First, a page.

NC: Yes look there's a bigger issue here, isn't there Paulette, which all of us kind of feel is that responsibility, individual responsibility is an important thing in life, you know, we can't just always ask other people to kind of sort of issues where we have a big role to kind of try and manage our own lives but we also want the NHS to be there to support us all, to provide care free at the point of use. The dilemma and it's a dilemma which is kind of frankly hanging over us I think for a long time is so where do you draw the line. And that's where this debate, quite rightly, has not kind of come up today in the newspapers and so on. All I'm saying is, and I'm not going to comment on your own circumstances Paulette, but I'm kind of reluctant to condemn a consultation document, a) I haven't read from top to toe but crucially is about quite a serious health condition which is Type II Diabetes.

NF: Paulette thank you again. We move on because we've only got a…

NC: Terry in Billericay.

T: Ah good morning Nick…

NC: Hello Terry.

T: …thanks for taking the call.

NC: That's alright.

T: Children abuse, I'm sure you have a load of it, people phoning in, in Westminster. Can I just ask you one quick question?

NC: Sure.

T: Do you think there has been a cover up in the past?

NC: Terry I genuinely don't know, all I do know is the allegations of a cover up, the allegations of powerful people, powerful men, all men, not only organising amongst themselves to abuse children but even more revoltingly then seeking to kind of like cover up for each other, and remember this is the allegation, abusing some of the most vulnerable children you could possible imagine, children who don't have their own families, children who are in the care of the state. Precisely the children we should be going that extra mile to look after, to protect, to support are being, this is the allegation, being preyed upon by powerful people. People who clearly then in addition instil such an intense sense of fear, intimidation in their victims, that is the allegation. Now I genuinely cannot think of an allegation of crimes which are more revolting, more heinous and more in need, even these many years later, of proper investigation. I cannot tell you, of course, what happened, until these things are properly looked at and that's why you've got the police, and we discussed this before, the police looking in it, you've got the investigation of the BBC, you've got the investigations in the NHS…

NF: Well and this new one with Baroness Butler-Sloss, whose credibility and determination cannot be questioned but surely the fact that her brother was the Attorney General at a time when it could be seen that we went rather lightly on a possible offender, the wisdom of giving Baroness Butler-Sloss this appointment Mr Clegg.

NC: I think that's really unfair on her. I really do. I think any, I don't know her myself but I, she's one of those unusual people in British public life whose integrity has always been viewed by everybody and everybody, all sort…

NF: So those muttering, because her brother was the…

NC: I think the idea that because she had a brother in politics at that stage somehow that disqualifies her from doing this work. Now I think I don't accept that and I think it's right that she's said that she's going to carry on doing the job. By the way I also think, I also think it's immensely, you know I think it's really moving to see some people, my colleague, Tessa Munt, a Liberal Democrat MP, she never obviously said this to me, no reason she should by the way, it's entirely her life and her business, but she decided on the back of all of this to publicly say, and to talk about her, the experience of abuse that she had suffered herself. I'm full of admiration for her because it's a bit like, it's different, different, but it's a bit like, do you remember a couple of years ago there was suddenly a number of MPs came forward and admitted for the first time, they'd been struggling with mental health issues.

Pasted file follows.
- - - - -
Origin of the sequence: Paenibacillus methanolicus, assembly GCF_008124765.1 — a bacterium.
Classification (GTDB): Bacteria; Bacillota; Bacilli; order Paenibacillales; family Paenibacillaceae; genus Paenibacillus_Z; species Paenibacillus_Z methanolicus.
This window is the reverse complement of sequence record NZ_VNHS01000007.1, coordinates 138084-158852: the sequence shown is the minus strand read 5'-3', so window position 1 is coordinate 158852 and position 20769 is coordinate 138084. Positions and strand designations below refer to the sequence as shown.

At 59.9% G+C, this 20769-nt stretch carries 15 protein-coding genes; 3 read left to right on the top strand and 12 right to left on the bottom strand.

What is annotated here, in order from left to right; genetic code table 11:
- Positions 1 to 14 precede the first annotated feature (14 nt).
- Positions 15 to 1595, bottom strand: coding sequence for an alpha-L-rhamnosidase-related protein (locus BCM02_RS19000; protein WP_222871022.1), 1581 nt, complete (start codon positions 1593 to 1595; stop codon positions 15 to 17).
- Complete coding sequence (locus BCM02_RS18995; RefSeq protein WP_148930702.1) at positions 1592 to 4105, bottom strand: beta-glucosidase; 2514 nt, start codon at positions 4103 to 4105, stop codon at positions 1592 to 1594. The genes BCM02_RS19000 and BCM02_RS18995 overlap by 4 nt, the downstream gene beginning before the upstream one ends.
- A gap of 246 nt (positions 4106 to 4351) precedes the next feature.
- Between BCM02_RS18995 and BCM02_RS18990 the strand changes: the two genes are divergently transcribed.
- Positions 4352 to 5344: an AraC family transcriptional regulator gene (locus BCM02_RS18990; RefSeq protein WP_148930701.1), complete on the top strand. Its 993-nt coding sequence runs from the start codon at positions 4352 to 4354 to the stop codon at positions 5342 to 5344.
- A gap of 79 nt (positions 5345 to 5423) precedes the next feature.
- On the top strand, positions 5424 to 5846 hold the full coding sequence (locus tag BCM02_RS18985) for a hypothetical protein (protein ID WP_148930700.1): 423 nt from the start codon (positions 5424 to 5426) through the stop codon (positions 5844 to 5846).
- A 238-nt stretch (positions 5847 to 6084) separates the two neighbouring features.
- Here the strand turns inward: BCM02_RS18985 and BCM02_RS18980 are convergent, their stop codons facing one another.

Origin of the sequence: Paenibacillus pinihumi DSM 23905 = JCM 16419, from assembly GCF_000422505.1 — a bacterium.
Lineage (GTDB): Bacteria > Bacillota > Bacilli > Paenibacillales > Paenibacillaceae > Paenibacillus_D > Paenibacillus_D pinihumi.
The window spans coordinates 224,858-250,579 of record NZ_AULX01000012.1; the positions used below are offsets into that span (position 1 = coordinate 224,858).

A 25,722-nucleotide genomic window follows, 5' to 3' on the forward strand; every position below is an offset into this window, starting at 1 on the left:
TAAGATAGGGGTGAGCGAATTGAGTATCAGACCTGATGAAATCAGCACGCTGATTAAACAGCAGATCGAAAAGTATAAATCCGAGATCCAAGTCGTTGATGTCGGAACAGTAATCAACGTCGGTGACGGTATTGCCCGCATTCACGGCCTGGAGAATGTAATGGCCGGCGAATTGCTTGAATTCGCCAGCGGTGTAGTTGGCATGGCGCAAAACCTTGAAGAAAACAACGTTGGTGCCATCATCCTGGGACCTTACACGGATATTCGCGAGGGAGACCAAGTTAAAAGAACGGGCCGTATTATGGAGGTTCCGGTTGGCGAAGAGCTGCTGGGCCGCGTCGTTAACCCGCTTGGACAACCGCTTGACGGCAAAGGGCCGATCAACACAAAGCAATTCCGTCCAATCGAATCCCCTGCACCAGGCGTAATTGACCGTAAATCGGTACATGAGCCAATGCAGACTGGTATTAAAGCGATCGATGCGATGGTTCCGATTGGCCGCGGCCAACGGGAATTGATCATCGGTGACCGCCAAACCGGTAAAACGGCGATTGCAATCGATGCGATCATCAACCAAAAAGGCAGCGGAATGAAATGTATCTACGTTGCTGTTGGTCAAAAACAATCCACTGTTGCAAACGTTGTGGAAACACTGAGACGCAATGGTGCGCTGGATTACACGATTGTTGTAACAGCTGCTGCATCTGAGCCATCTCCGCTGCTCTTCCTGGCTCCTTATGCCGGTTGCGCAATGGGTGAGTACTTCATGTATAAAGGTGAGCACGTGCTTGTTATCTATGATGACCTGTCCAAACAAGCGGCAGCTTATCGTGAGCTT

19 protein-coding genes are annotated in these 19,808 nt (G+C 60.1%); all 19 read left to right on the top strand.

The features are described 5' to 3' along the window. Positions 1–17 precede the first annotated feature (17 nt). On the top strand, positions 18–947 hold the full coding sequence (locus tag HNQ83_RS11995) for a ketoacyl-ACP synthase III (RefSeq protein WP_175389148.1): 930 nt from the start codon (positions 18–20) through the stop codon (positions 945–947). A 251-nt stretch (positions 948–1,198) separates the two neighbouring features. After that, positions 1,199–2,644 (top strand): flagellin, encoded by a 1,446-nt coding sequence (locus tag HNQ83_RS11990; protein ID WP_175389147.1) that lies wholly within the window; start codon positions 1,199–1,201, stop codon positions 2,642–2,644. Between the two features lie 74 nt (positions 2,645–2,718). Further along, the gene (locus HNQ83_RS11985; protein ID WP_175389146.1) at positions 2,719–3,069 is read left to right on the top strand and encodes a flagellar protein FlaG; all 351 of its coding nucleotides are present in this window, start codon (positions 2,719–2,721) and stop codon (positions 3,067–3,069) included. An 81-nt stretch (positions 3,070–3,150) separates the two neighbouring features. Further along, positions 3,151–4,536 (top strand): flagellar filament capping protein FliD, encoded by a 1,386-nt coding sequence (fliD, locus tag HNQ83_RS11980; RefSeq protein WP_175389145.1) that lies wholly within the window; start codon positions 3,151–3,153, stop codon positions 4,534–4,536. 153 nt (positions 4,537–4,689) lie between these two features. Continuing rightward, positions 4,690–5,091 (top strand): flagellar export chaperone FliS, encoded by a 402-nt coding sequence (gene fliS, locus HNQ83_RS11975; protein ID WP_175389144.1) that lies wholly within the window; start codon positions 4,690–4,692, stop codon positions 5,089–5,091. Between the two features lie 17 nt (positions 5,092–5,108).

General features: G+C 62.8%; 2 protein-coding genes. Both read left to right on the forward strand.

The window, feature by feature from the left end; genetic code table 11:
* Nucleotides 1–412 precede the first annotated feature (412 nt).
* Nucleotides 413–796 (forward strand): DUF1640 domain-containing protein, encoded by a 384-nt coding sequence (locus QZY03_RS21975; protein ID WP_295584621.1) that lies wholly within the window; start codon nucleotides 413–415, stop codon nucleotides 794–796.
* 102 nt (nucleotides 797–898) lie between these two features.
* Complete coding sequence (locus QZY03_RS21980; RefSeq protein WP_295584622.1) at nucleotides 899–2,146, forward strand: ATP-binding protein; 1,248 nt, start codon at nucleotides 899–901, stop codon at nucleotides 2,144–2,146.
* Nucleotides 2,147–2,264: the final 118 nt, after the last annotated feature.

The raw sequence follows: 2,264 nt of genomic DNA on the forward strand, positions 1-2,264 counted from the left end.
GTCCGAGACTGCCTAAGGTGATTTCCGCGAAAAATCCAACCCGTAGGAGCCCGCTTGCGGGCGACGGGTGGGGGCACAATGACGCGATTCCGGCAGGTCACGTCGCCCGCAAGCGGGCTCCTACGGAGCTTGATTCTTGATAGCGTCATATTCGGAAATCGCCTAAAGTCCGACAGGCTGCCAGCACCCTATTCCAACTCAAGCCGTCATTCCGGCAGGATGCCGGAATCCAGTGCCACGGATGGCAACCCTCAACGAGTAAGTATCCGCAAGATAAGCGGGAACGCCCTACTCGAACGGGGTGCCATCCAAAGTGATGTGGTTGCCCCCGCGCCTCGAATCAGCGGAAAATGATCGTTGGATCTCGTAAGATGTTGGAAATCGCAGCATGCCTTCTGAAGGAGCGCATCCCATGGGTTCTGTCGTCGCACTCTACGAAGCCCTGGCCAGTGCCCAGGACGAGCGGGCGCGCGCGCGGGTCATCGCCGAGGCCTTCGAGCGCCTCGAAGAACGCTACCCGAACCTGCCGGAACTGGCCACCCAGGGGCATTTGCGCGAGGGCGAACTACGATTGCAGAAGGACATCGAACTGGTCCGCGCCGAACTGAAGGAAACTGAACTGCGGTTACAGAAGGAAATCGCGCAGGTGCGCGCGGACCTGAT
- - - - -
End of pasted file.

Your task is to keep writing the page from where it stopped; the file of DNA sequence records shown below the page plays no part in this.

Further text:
NF: Yes.

NC: I think given that we're dealing with people who were, that's the allegation, were powerful in politics and were abusing children, I think that you've now got politicians, like Tessa, who are brave enough to bare their own soul and, which must make, you know, her feel very sort of vulnerable, I think is such a powerful antidote to the fear and the silence which has so long allowed this terrible level of abuse to lurk in the shadows for so long.

NF: We only have you for another minute and let's just try and lift the mood and I move you to the role you've been playing for us for the last few weeks as Mystic Clegg. Here was your prediction for England V Italy.

NC: Even in the heat, the tropical heat of Manaus, wherever it is, I predict a two one victory for England, how about that?

NF: That was of course Italy one, Italy two, England one. Then we looked at the England Uruguay game.

Could we now get to Mystic Clegg on what we will see tonight? Mystic Clegg that's quite clever.

NC: Okay one nil to England. I think it's going to be really tightly fought.

NF: Yes that was of course another victory to Uruguay. Last week we got you on the quarter finals with of course the Netherlands, the other team we follow.

The quarter final is on Saturday, Netherlands v Costa Rica, Mystic Clegg you've not got one right yet, a score prediction if you would.

NC: Mm, three one to the Netherlands.

NF: On that bombshell…

NC: Two goals by Van Persie.

NF: Well you got the winning team but my god it was [unclear 00:28:21] game. Mystic Clegg who wins the World Cup on Sunday night?

NC: Oh Germany.

NF: Oh they do?

NC: Yes.

NF: Oh right.

NC: They do. Ya.

NF: [Unclear 00:28:31].

NC: No. No. No.

NF: Your world cup is over. They'll be weeping in the streets.

NC: I mean the way they destroyed, the way they destroyed Brazil, I mean it was, I was just reeling. And my prediction against Argentina, three one for Germany, drei ein.

NF: Drei ein. Right. [Unclear 00:28:49] Nick Clegg everybody put your money on Argentina. You're listening to LBC, Call Clegg comes to an end with Deputy Prime Minister, Nick Clegg.

NC: Thank you.